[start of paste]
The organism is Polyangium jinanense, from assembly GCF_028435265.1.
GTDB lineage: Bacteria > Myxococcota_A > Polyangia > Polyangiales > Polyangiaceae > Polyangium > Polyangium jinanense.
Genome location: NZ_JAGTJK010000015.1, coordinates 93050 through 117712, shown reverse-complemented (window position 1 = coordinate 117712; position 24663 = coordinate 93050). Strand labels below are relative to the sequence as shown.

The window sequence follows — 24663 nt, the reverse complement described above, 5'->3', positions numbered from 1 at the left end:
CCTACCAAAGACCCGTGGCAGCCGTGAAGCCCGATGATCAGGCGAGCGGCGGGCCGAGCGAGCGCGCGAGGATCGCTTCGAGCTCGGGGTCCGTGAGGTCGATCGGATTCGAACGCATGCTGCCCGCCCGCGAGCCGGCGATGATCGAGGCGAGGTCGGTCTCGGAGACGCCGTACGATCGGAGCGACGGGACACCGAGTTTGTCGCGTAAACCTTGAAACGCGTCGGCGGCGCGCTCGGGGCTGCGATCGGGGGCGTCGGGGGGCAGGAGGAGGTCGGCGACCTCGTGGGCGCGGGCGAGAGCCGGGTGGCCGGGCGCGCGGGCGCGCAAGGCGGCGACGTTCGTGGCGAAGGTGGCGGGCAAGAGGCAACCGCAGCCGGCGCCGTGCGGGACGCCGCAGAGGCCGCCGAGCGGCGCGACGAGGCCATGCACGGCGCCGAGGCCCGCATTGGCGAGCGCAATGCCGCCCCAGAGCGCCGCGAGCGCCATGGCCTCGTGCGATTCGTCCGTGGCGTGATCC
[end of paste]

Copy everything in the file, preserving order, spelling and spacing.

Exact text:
The organism is Polyangium jinanense, from assembly GCF_028435265.1.
GTDB lineage: Bacteria > Myxococcota_A > Polyangia > Polyangiales > Polyangiaceae > Polyangium > Polyangium jinanense.
Genome location: NZ_JAGTJK010000015.1, coordinates 93050 through 117712, shown reverse-complemented (window position 1 = coordinate 117712; position 24663 = coordinate 93050). Strand labels below are relative to the sequence as shown.

The window sequence follows — 24663 nt, the reverse complement described above, 5'->3', positions numbered from 1 at the left end:
CCTACCAAAGACCCGTGGCAGCCGTGAAGCCCGATGATCAGGCGAGCGGCGGGCCGAGCGAGCGCGCGAGGATCGCTTCGAGCTCGGGGTCCGTGAGGTCGATCGGATTCGAACGCATGCTGCCCGCCCGCGAGCCGGCGATGATCGAGGCGAGGTCGGTCTCGGAGACGCCGTACGATCGGAGCGACGGGACACCGAGTTTGTCGCGTAAACCTTGAAACGCGTCGGCGGCGCGCTCGGGGCTGCGATCGGGGGCGTCGGGGGGCAGGAGGAGGTCGGCGACCTCGTGGGCGCGGGCGAGAGCCGGGTGGCCGGGCGCGCGGGCGCGCAAGGCGGCGACGTTCGTGGCGAAGGTGGCGGGCAAGAGGCAACCGCAGCCGGCGCCGTGCGGGACGCCGCAGAGGCCGCCGAGCGGCGCGACGAGGCCATGCACGGCGCCGAGGCCCGCATTGGCGAGCGCAATGCCGCCCCAGAGCGCCGCGAGCGCCATGGCCTCGTGCGATTCGTCCGTGGCGTGATCC